There’s no question, investors were devastated by losses from the market meltdown, but with many analysts saying the economic recovery is finally beginning to take shape, now is the time for investors to reevaluate their fixed income and equity investments to take full advantage of opportunities ahead.
For some investors "there still is a case of once bitten, twice shy,” says Paul Zemsky, head of the Multi-Asset Strategies and Solutions Group at ING Investment Management. "We do see a reluctance of people to get back in the market and people are tending to buy certainty of cash flow over uncertainty of equities."
If that describes you, here's some things to consider in weighing your fixed income and equities options.
Heavy flows into bond funds, particularly government-backed Treasurys, shows this is a popular strategy, but the rewards are wearing thin.
However, he adds that "the cost of certainty has become very high with interest rates effectively at zero, the returns offered by Treasurys are not enough to live on.”
“Unless you can’t afford to lose a dime do not allocate a disproportionate amount of assets to this area,” says Zemsky.
John Diehl, a certified financial planner and senior vice president at Hartford Investment and Retirement Division adds, “There is still a lot of money going into bond funds, but what I would question is, what kind of fixed income are we buying.”
According to Diehl, if you are 90 percent invested in Treasury bonds, you need to ask yourself whether that is intentional and whether it is appropriate today.
For most, the answer to the second question is no. So what fixed income investments should you be considering at this time?
Tim Knepp, chief investment officer of Genworth Financial Asset Management, who maintains a fairly conservative view of the market says, “We have a fairly defensive view of interest rates so we won’t buy long term bonds because they are more sensitive to interest rates.”
What he does like are convertible bonds and shorter maturity, investment grade bonds.
“If you’re looking at high quality, shorter maturity fixed income, even a conservative account could have upwards of 40 percent allocated toward fixed income and not be overly concerned with credit or interest rates picking up,” says Knepp.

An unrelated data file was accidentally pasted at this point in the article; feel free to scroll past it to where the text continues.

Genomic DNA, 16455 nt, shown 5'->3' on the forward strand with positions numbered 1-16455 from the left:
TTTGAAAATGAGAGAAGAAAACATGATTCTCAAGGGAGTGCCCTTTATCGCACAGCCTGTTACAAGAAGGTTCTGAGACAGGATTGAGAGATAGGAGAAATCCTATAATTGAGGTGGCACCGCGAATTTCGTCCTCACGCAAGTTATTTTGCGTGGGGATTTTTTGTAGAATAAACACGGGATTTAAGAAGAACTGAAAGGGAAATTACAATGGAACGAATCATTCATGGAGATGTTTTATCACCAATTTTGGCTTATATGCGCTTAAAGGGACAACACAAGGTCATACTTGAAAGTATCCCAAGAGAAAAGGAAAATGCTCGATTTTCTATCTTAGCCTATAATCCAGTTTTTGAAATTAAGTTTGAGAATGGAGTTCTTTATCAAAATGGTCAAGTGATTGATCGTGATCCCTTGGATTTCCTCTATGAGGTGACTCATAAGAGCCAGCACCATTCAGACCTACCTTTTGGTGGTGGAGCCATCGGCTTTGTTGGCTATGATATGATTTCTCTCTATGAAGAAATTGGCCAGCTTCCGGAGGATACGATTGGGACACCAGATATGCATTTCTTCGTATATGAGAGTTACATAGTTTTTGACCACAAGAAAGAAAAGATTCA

Knepp would also shy away from high yield bonds as he believes “a lot of that gain has already been played.” However, he says, if investors are interested in playing high yield they should look for funds that are conservatively managed in that space
Not everyone is in agreement on the high yield arena. ING’s Zemsky believes that diversified high yield bonds could be an option for investors. Yields are close to 10 percent and defaults should be less than 2 percent, so that area is pretty attractive, he says.
For many investors, the best bet for their fixed income exposure is to buy a diversified bond ETF or mutual fund, as they will spread risk in different areas. How much each investor should allocate toward fixed income depends on their individual tolerance for risk.
Where equities come into play, largely depends on how far along you believe the recovery has progressed.
Zemsky, who believes the economy has been in recovery mode since the first quarter, says, “While there is still negativity out there… We think leaning against the skepticism is the right thing to do," and thus recommends being modestly overweight in equities.
He believes large cap equities in particularly will fare well in the recovery.
Knepp on the other hand, isn’t quite so optimistic, even though he says the economy is on the verge of recovery.
“We are not bullish by any means and we would look for more conservative exposures on equities for people that want to get back into the market.
For instance, Knepp believes investors should shy away from companies overly exposed to discretionary spending, even though to date that sector has done pretty well.
“We would look more at defensive sectors like health care and staples,” he says, adding that more cyclical areas such as financials and other economically sensitive businesses, may also fare well simply because they were beaten down so heavily in 2008.
In addition he said that investors who have been looking toward bonds for income might instead want to consider stocks for dividend income. Some dividend paying sectors that he likes include health care and consumer staples (both defensive plays, as well) and even technology and telecom.
“These companies and sectors provide essential services and have pricing power,” he explains
Diehl agrees that dividend-paying stocks are a good bet for the recovery.
“People are looking for some dividend yield,” Diehl says, adding that dividend-paying companies generally tend to be more stable.
Diehl also says that coming into a recovery period, small- and mid- cap stocks also have a tendency to shine, though he warns investors that while the groups they may be attractive, one should not be overweight in them.
If you are considering giving your asset allocation a face-lift, Diehl suggests doing so gradually.
“The key is knowing that your don’t have to get there overnight,” says Diehl. Investors should “start diversifying small portions into new asset classes” and continue to do so over a six- to 12-month period.